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I had a fun day today, visiting with about 800 other genealogists at the bi-annual New England Regional Genealogical Conference (NERGC) in Springfield. While some pre-conference activities were held yesterday, the conference officially started this morning with the Opening Session held at 10 AM.
Opening remarks by were made by conference co-chairs Pauline Cusson and Richard Clarke Roberts.
Their introductory comments were followed by D. Joshua Taylor, speaking on Family History in Primetime: Genealogy's Next Generation. I've heard Josh speak before and he always gives interesting presentations but I think he outdid himself this morning. Of course, the fact that he is appearing (again) on national television tomorrow night with about 80 million viewers seeing him in action helping Ashley Judd with her genealogy on Who Do You Think You Are? probably gave him a lot of self-confidence. Whatever the reason, he delivered a very interesting talk.
Josh spoke about the changing techniques and demographics of genealogists. He is employed at the New England Historic Genealogical Society in Boston and he pointed out that the society is seeing a much younger and more diverse group of patrons than ever before. Many of today's visitors are in their twenties and a few are in their teens. One group he has worked with quite a bit have families that immigrated to America after 1900 with several immigrants arriving after 1990. For most of these younger visitors, their grandparents and maybe even great-grandparents do not appear in the 1930 U.S. census, long a standard tool for beginning genealogists.
Many of the beginning genealogists in this group have ancestry from India, Pakistan, Jamaica, China, Cambodia, and other countries that we typically have not documented in our genealogy libraries. One statistic he offered really floored me although I guess it is typical of today's families: 50% of the new genealogists in the group he worked with do not share a surname with their own fathers.
This changing "customer base" of new genealogists present new challenges to genealogy libraries and societies everywhere. He predicts these changes will continue and become bigger within a very few years.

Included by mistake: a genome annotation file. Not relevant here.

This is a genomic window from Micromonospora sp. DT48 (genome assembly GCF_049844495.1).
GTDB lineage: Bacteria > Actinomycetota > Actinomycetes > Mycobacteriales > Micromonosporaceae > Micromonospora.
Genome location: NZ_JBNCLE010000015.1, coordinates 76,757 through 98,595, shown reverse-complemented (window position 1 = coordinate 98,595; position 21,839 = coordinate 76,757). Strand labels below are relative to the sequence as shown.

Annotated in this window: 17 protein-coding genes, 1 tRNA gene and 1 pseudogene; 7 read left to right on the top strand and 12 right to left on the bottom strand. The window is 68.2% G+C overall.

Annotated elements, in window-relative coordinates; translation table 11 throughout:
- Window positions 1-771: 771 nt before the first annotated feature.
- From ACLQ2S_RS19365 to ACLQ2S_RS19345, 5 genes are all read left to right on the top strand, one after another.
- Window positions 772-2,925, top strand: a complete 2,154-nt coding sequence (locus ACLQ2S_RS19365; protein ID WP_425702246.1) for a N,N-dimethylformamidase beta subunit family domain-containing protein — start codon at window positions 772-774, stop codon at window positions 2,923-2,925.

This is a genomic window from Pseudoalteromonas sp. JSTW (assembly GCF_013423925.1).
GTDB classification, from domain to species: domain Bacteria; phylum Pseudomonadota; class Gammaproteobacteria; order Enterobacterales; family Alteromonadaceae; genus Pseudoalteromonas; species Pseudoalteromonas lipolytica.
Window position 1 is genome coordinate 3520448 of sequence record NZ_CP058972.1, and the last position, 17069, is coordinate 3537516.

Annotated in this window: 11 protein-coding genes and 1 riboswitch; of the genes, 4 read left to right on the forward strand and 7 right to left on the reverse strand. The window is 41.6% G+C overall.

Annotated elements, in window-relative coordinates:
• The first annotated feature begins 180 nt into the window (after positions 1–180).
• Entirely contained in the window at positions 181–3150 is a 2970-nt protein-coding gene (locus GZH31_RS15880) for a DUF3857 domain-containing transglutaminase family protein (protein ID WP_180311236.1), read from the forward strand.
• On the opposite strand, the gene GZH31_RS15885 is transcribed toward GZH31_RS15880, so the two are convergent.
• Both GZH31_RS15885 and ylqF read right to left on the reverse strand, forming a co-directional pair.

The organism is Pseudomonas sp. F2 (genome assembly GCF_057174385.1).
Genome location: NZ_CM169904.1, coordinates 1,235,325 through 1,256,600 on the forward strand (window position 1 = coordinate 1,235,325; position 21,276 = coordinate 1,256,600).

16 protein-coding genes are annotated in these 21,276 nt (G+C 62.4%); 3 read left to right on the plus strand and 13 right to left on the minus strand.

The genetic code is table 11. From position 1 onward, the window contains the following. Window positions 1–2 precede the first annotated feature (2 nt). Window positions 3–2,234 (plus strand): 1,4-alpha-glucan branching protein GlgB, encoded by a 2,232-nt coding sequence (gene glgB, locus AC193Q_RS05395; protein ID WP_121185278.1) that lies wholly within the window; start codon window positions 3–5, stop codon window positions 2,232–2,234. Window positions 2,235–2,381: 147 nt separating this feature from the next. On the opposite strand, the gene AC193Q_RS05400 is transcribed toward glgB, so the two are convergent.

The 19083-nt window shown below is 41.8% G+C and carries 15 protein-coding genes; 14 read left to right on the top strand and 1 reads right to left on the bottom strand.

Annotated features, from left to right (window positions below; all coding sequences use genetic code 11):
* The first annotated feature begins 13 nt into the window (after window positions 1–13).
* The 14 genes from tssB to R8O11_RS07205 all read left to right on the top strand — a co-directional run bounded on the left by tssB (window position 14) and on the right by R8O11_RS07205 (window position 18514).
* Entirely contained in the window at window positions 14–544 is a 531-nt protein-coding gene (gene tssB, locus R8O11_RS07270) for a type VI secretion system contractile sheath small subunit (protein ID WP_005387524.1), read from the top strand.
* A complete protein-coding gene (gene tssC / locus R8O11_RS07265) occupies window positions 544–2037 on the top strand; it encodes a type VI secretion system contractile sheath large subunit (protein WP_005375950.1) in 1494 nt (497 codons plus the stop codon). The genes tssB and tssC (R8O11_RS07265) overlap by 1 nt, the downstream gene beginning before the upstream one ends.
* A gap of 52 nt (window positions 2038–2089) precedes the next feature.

If you ever have a chance to hear Josh Taylor speak on the topic of serving the new generation of genealogists, I suggest you make sure you attend.
Following Josh's presentation, about 800 genealogists headed to the four over-worked elevators to head for the seminars. I waited for a bit until the crowd thinned out.
Seminars and workshops started at 12:15 and continued all afternoon. Over the three days, there will be 83 lectures, 9 workshops (most of them fully booked in advance), and a number of luncheons. You can see the full list in the conference brochure at http://www.nergc.org/NERGC2011/program.html
This evening, a Society Fair and Social Hour was held with societies from all over New England in attendance to answer questions and provide information about each society's goals, services, and availability.
At 6:00 PM, the Exhibit Hall opened. I planned to be just outside the door at exactly 6 PM to be one of the first to enter. However, when I wandered by at about 5:55 PM, the place was so crowded I couldn't get near the door! I retreated to a quieter location on the floor below, participated in a radio interview with Thomas MacEntee for a while, then got back to the Exhibits Hall about 6:15. The crowd outside had thinned as they had all moved inside the Hall. The place was still crowded!
You can listen to Thomas MacEntee's interview of Elissa Scalise Powell, CG of the Board for Certification of Genealogists; Sharon Sergeant of the Massachusetts Genealogical Council; David Lambert of the New England Historic Genealogical Society; myself; and others at the NERGC conference. The broadcast was held live from the conference and has also been recorded so that you can listen to it at any time at http://www.blogtalkradio.com/geneabloggers/2011/04/07/special-new-england-regional-genealogical-conference-broadcast.
The conference center in Springfield is modern and is a good location in most ways. The only thing "strange" is that it filled two hotels that are across the street from each other. In some cases, it was a long walk between sessions, even including elevator rides to the sixth floor, with the help of a map given to each attendee. I got a lot of exercise today!
I must say that a conference start at 10 AM seems so much more civilized than an 8 AM start time I see at many other conferences. Since I am not a "morning person," I appreciate the 10 AM start. In turn, the festivities ran well into the evening so the conference still filled a complete day. However, tomorrow's presentations do start at 8:30 AM. (yawn!)
I'll be back at the conference tomorrow morning and hope to attend more sessions and spend some time in the Exhibits Hall. In the meantime, you may enjoy some of the pictures I took.
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